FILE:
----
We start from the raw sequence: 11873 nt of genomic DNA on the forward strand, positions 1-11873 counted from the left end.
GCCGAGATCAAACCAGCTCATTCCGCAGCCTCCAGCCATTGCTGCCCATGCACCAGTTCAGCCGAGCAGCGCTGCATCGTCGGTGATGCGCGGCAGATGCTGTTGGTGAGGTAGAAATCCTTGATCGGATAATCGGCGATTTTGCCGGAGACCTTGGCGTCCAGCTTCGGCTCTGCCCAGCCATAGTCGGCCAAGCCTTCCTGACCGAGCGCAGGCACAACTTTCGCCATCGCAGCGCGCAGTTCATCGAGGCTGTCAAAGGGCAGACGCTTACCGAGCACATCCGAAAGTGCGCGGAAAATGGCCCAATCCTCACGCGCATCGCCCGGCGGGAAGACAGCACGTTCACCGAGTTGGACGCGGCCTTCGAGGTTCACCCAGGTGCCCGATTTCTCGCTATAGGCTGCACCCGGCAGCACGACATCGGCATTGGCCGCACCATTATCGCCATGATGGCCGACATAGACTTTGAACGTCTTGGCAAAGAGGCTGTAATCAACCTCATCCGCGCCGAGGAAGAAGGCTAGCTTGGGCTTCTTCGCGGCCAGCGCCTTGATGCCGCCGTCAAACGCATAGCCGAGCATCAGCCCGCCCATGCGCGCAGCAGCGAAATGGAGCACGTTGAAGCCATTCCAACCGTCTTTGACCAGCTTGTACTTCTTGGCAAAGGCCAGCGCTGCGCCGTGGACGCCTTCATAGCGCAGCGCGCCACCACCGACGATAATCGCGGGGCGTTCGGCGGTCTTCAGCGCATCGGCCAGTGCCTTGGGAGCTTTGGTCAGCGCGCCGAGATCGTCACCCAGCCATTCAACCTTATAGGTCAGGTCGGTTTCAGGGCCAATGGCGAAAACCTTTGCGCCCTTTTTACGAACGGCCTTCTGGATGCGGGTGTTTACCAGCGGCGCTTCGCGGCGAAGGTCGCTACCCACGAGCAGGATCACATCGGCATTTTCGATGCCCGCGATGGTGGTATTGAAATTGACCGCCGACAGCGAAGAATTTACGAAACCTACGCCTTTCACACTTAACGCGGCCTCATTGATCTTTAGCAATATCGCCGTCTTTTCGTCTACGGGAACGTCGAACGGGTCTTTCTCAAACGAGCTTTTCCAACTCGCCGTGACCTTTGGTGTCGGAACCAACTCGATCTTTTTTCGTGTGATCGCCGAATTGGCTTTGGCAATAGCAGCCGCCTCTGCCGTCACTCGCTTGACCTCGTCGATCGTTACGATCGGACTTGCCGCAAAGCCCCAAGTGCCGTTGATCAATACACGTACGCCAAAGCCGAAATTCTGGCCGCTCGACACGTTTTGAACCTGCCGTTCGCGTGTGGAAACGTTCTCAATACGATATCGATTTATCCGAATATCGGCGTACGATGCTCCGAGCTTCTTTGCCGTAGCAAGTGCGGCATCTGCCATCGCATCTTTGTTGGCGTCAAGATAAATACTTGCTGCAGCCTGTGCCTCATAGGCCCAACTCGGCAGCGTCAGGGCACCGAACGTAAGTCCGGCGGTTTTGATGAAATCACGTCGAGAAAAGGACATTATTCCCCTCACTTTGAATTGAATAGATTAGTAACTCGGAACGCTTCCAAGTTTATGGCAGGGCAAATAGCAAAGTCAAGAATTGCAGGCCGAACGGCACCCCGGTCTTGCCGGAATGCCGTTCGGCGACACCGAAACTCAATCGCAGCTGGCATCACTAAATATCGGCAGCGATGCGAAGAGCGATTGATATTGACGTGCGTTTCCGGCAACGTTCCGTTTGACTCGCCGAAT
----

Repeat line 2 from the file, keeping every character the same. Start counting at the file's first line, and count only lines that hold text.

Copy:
GCCGAGATCAAACCAGCTCATTCCGCAGCCTCCAGCCATTGCTGCCCATGCACCAGTTCAGCCGAGCAGCGCTGCATCGTCGGTGATGCGCGGCAGATGCTGTTGGTGAGGTAGAAATCCTTGATCGGATAATCGGCGATTTTGCCGGAGACCTTGGCGTCCAGCTTCGGCTCTGCCCAGCCATAGTCGGCCAAGCCTTCCTGACCGAGCGCAGGCACAACTTTCGCCATCGCAGCGCGCAGTTCATCGAGGCTGTCAAAGGGCAGACGCTTACCGAGCACATCCGAAAGTGCGCGGAAAATGGCCCAATCCTCACGCGCATCGCCCGGCGGGAAGACAGCACGTTCACCGAGTTGGACGCGGCCTTCGAGGTTCACCCAGGTGCCCGATTTCTCGCTATAGGCTGCACCCGGCAGCACGACATCGGCATTGGCCGCACCATTATCGCCATGATGGCCGACATAGACTTTGAACGTCTTGGCAAAGAGGCTGTAATCAACCTCATCCGCGCCGAGGAAGAAGGCTAGCTTGGGCTTCTTCGCGGCCAGCGCCTTGATGCCGCCGTCAAACGCATAGCCGAGCATCAGCCCGCCCATGCGCGCAGCAGCGAAATGGAGCACGTTGAAGCCATTCCAACCGTCTTTGACCAGCTTGTACTTCTTGGCAAAGGCCAGCGCTGCGCCGTGGACGCCTTCATAGCGCAGCGCGCCACCACCGACGATAATCGCGGGGCGTTCGGCGGTCTTCAGCGCATCGGCCAGTGCCTTGGGAGCTTTGGTCAGCGCGCCGAGATCGTCACCCAGCCATTCAACCTTATAGGTCAGGTCGGTTTCAGGGCCAATGGCGAAAACCTTTGCGCCCTTTTTACGAACGGCCTTCTGGATGCGGGTGTTTACCAGCGGCGCTTCGCGGCGAAGGTCGCTACCCACGAGCAGGATCACATCGGCATTTTCGATGCCCGCGATGGTGGTATTGAAATTGACCGCCGACAGCGAAGAATTTACGAAACCTACGCCTTTCACACTTAACGCGGCCTCATTGATCTTTAGCAATATCGCCGTCTTTTCGTCTACGGGAACGTCGAACGGGTCTTTCTCAAACGAGCTTTTCCAACTCGCCGTGACCTTTGGTGTCGGAACCAACTCGATCTTTTTTCGTGTGATCGCCGAATTGGCTTTGGCAATAGCAGCCGCCTCTGCCGTCACTCGCTTGACCTCGTCGATCGTTACGATCGGACTTGCCGCAAAGCCCCAAGTGCCGTTGATCAATACACGTACGCCAAAGCCGAAATTCTGGCCGCTCGACACGTTTTGAACCTGCCGTTCGCGTGTGGAAACGTTCTCAATACGATATCGATTTATCCGAATATCGGCGTACGATGCTCCGAGCTTCTTTGCCGTAGCAAGTGCGGCATCTGCCATCGCATCTTTGTTGGCGTCAAGATAAATACTTGCTGCAGCCTGTGCCTCATAGGCCCAACTCGGCAGCGTCAGGGCACCGAACGTAAGTCCGGCGGTTTTGATGAAATCACGTCGAGAAAAGGACATTATTCCCCTCACTTTGAATTGAATAGATTAGTAACTCGGAACGCTTCCAAGTTTATGGCAGGGCAAATAGCAAAGTCAAGAATTGCAGGCCGAACGGCACCCCGGTCTTGCCGGAATGCCGTTCGGCGACACCGAAACTCAATCGCAGCTGGCATCACTAAATATCGGCAGCGATGCGAAGAGCGATTGATATTGACGTGCGTTTCCGGCAACGTTCCGTTTGACTCGCCGAAT